We often state that perfect patient care is our goal and you generally get no argument from anyone in healthcare that we would certainly aspire to perfection. The problem with expecting perfection is that often when human’s expectations are to be perfect, they won’t raise their hand if they make a mistake. This is so important to manage system reliability. The most reliable organizations in the world do not expect perfection in their systems or their humans. Highly reliable organizations start with understanding their limitations, and then building around those limitations in such a way that they reduce the likelihood of adversity. That is, to manage that unreliability to get closer to optimal results.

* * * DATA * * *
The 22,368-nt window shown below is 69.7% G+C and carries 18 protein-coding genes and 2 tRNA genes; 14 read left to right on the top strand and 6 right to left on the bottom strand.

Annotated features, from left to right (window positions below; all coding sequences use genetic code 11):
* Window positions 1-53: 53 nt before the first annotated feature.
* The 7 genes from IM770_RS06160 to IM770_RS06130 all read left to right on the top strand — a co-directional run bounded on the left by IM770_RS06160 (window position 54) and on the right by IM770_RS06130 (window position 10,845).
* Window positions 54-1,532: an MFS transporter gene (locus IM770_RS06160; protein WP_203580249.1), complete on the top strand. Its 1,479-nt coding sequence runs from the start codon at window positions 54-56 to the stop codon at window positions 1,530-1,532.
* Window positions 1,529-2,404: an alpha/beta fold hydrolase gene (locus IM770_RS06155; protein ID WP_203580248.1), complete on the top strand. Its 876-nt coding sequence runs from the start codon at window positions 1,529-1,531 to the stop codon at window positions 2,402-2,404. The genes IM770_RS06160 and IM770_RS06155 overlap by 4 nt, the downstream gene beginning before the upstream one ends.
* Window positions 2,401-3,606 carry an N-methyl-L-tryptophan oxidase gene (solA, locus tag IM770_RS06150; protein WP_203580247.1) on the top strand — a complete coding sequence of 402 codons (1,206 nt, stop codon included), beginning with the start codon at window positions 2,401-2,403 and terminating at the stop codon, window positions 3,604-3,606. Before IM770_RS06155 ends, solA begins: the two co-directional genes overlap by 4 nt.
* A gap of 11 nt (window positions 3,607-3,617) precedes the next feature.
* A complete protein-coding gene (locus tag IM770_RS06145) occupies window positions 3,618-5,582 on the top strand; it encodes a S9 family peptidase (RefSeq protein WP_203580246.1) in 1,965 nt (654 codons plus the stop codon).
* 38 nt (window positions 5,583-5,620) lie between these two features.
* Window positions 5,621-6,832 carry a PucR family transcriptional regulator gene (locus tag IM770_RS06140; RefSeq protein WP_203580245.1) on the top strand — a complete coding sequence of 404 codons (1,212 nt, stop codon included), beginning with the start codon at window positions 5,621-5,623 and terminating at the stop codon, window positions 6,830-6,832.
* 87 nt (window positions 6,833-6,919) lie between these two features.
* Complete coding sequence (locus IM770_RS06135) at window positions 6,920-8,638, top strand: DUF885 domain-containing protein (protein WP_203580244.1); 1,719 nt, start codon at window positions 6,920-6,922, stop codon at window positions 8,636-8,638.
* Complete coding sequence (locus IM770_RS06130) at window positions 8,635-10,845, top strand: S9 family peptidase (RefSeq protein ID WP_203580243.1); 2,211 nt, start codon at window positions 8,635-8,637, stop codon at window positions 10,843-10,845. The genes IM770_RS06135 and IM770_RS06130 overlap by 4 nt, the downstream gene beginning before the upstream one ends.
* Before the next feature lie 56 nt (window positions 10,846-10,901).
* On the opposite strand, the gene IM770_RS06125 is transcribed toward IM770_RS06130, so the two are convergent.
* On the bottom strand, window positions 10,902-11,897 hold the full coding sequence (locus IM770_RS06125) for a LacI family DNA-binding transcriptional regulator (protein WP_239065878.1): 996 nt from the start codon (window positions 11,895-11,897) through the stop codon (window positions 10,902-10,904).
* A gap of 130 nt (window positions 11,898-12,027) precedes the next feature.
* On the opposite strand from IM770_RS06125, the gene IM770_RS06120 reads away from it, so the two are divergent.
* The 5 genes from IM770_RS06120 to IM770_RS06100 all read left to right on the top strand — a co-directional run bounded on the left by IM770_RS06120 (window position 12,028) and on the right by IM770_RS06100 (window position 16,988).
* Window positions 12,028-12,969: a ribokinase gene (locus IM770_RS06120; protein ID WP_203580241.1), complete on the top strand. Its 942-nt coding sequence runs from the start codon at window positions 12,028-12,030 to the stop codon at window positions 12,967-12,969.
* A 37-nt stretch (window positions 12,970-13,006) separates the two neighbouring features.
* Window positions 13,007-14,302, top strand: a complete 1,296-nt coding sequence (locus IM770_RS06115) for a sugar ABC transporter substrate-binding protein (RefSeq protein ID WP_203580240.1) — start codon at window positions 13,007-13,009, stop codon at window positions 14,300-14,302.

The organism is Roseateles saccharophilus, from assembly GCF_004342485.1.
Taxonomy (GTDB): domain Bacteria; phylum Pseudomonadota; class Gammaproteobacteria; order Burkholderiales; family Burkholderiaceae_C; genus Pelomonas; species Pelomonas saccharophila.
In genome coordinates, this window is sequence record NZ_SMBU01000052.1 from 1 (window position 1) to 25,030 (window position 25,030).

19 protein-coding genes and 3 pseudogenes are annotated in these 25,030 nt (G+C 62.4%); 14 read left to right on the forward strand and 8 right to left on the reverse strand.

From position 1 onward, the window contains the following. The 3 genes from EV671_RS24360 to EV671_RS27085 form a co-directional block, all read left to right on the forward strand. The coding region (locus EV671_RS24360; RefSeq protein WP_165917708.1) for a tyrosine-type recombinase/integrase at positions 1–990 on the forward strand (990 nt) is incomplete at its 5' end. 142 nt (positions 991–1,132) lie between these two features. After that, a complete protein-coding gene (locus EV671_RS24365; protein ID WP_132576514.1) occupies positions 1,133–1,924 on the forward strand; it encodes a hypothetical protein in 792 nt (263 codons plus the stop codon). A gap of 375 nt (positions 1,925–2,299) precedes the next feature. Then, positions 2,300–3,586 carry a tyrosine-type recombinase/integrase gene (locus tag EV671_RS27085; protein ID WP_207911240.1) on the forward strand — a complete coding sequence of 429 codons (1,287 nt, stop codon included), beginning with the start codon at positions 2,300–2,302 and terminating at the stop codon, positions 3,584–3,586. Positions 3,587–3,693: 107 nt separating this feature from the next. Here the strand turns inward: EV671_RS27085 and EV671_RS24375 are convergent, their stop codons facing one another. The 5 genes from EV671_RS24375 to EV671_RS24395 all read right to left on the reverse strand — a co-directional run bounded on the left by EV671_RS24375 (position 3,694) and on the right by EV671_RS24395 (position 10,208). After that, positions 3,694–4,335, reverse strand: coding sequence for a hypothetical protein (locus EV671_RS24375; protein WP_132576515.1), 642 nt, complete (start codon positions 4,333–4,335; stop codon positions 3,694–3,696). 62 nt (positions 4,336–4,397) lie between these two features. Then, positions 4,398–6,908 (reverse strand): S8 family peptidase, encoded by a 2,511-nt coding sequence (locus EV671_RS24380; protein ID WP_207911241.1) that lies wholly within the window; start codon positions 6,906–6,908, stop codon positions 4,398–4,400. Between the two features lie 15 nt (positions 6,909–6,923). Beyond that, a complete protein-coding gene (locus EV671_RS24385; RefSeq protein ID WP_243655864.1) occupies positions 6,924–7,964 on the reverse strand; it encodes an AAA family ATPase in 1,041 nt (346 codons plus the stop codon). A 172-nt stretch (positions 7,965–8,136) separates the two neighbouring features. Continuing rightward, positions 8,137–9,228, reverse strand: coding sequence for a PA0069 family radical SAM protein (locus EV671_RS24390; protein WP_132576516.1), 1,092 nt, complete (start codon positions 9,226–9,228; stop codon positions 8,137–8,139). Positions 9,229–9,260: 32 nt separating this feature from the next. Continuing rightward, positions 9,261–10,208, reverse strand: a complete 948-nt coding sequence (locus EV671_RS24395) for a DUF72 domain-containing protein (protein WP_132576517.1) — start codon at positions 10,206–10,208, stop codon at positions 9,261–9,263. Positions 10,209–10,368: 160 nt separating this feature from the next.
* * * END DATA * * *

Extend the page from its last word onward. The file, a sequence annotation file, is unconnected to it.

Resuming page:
Again, we do want to strive for perfection, but we know that in this world perfection is not possible. The best we can do is to understand our limitations, perceive the risk around us, and then continuously work toward optimizing that reliability.
Scott Griffith, President of Outcome Engenuity, discusses the pursuit of perfection in the video below.